On 15 March 2013, a student pilot was conducting solo circuit training at Jandakot Airport, Western Australia, in a Grob G‑115C, registered VH-ZTM (ZTM). 

At 1135 Western Standard Time, on the student’s third solo circuit to runway 06R, ZTM began to drift to the left of the runway centreline. The student elected to go-around and applied full power. Following the application of power, the nose pitched up abruptly and the aircraft then rolled to the left before pitching nose down. The left wing tip contacted the ground and the nose gear and right main gear collapsed before the aircraft came to a stop. The student pilot was able to exit the aircraft without injury, however the aircraft sustained substantial damage.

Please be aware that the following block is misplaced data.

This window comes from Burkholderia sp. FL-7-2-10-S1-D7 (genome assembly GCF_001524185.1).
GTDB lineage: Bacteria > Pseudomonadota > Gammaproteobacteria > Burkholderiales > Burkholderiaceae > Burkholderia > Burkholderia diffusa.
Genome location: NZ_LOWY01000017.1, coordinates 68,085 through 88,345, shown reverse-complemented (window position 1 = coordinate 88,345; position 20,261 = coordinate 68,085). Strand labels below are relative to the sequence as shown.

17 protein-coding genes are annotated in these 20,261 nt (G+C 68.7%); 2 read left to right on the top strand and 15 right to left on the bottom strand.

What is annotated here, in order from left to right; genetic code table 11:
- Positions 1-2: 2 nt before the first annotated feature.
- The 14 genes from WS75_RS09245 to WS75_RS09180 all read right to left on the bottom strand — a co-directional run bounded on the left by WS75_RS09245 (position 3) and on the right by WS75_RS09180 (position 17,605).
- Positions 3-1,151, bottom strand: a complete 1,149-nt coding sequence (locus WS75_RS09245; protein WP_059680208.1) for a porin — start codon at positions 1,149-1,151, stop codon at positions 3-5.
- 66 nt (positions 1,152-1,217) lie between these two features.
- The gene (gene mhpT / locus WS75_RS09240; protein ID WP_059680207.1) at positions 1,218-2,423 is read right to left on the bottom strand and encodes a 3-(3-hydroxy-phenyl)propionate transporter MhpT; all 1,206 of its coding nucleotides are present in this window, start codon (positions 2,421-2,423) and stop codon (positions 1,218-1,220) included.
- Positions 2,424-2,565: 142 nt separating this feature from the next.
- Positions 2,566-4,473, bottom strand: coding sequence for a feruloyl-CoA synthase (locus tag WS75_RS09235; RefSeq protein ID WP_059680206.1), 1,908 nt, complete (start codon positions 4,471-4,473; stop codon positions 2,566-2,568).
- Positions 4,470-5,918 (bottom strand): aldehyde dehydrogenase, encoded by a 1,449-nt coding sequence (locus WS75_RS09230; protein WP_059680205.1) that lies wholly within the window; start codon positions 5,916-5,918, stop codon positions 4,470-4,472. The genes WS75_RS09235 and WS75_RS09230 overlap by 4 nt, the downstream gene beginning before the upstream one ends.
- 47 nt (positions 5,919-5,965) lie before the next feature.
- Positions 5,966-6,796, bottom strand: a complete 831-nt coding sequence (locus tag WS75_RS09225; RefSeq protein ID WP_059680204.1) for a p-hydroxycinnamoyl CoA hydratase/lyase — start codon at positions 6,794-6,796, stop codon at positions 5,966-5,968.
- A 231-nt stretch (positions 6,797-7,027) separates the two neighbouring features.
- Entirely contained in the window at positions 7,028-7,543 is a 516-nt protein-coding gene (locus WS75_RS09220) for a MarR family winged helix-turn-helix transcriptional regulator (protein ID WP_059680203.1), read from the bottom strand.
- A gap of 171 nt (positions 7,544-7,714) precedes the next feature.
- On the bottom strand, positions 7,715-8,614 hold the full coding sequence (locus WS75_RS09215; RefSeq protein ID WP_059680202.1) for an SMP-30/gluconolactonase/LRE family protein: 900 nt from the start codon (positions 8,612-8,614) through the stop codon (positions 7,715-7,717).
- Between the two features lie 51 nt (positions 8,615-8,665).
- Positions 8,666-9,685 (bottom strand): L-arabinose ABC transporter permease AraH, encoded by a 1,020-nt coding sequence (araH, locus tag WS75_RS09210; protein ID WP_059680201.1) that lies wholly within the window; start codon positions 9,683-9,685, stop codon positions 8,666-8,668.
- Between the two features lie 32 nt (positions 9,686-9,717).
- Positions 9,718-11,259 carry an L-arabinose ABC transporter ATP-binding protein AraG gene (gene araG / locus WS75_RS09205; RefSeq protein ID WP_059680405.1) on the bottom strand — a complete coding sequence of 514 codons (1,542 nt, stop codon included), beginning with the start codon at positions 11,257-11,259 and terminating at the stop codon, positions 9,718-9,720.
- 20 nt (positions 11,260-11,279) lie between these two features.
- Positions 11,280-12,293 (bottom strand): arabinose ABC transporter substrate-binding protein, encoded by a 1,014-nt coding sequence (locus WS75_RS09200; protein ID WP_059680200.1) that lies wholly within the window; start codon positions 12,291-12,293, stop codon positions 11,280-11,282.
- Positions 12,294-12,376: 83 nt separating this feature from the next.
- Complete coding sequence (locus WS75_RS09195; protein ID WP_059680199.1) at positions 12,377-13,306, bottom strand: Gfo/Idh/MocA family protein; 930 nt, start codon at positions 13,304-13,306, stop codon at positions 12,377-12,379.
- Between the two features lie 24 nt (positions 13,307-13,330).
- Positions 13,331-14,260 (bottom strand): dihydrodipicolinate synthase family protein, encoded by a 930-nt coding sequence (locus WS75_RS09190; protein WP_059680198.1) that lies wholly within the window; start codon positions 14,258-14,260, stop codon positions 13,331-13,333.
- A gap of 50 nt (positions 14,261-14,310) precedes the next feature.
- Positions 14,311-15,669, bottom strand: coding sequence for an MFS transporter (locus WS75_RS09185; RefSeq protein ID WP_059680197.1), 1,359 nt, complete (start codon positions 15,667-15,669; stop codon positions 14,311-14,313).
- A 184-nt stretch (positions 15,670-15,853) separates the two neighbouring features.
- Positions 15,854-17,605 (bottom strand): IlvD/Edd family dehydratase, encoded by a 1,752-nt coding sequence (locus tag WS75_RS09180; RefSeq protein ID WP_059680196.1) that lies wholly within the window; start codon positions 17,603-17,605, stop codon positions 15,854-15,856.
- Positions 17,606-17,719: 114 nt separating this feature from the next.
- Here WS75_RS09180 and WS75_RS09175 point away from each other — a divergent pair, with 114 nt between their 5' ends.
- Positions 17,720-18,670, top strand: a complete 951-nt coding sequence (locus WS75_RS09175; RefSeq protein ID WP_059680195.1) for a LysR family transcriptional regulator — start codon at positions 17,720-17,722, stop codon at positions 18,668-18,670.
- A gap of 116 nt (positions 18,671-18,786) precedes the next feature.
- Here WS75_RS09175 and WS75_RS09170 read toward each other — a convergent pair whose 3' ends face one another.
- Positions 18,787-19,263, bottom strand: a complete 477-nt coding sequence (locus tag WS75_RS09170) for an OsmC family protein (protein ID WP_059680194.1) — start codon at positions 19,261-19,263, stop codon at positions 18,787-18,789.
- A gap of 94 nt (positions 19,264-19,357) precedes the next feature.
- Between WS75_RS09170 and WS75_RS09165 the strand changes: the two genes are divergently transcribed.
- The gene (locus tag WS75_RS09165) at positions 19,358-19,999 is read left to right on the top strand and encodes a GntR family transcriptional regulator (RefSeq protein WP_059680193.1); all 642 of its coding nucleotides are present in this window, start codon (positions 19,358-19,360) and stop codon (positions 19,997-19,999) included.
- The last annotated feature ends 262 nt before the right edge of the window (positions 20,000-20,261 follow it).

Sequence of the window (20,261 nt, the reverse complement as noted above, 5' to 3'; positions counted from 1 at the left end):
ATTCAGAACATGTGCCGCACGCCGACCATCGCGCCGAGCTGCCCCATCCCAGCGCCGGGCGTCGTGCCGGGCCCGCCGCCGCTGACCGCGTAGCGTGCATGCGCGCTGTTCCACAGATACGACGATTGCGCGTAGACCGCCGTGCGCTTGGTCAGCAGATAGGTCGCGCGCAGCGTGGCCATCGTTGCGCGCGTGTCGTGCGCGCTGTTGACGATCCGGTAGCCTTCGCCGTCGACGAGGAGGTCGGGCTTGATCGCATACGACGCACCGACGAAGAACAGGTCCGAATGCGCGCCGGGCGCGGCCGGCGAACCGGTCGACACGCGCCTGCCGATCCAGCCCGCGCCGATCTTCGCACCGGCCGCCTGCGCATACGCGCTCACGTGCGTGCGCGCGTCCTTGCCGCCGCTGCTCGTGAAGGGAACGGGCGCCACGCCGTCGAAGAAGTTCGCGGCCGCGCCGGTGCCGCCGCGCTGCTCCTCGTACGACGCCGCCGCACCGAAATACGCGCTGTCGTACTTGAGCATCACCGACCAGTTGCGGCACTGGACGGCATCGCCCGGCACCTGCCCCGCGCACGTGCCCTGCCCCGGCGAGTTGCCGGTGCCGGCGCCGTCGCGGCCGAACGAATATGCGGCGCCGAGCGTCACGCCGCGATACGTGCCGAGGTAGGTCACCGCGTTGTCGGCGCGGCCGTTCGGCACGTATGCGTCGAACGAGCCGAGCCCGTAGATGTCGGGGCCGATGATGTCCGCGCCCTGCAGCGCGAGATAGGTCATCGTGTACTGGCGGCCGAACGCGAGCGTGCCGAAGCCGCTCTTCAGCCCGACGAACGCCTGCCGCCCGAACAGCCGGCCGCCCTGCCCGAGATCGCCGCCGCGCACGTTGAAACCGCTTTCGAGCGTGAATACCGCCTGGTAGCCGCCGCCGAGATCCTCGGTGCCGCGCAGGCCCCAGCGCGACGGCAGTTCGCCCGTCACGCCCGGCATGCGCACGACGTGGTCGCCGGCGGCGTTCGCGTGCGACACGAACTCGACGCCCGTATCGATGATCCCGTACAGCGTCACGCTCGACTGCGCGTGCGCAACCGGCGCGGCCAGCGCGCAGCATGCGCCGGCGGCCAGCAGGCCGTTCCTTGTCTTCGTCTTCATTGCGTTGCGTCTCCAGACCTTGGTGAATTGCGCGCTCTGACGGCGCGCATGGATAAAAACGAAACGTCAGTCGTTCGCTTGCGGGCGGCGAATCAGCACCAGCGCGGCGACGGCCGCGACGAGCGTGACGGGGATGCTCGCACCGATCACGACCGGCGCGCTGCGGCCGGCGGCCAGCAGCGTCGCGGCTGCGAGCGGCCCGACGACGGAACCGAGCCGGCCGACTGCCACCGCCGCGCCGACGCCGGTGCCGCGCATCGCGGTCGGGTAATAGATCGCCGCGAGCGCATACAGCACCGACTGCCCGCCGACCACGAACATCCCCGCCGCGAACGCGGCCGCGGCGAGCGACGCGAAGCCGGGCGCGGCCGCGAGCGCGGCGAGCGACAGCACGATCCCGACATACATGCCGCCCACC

As a result of this occurrence, the flight training school has advised the ATSB that they are taking the following safety actions:

  • Increased emphasis on Stabilised Approach Criteria to be made during pre-flight briefings.
  • Instructor training and standardisation to include more emphasis on the essential use of rudder.
  • Inclusion on the training syllabus of an upper air exercise prior to first solo, to check student use of rudder and go-around procedures.
  • A more detailed brief on landing technique, for the G115C, to be included in the standard operating procedures.

A go-around is an aborted landing of an aircraft that is on final approach. The Aircraft Owners and Pilots Association (AOPA) has identified that for the ten-year period, between 1994 and 2003, accidents that occurred during a go-around accounted for approximately 6 % of the total accident rate for general aviation. During a go-around the aircraft is trimmed for landing, not for going around and the pilot will need to be positive with attitude changes as power is applied.


Aviation Short Investigation Bulletin Issue 20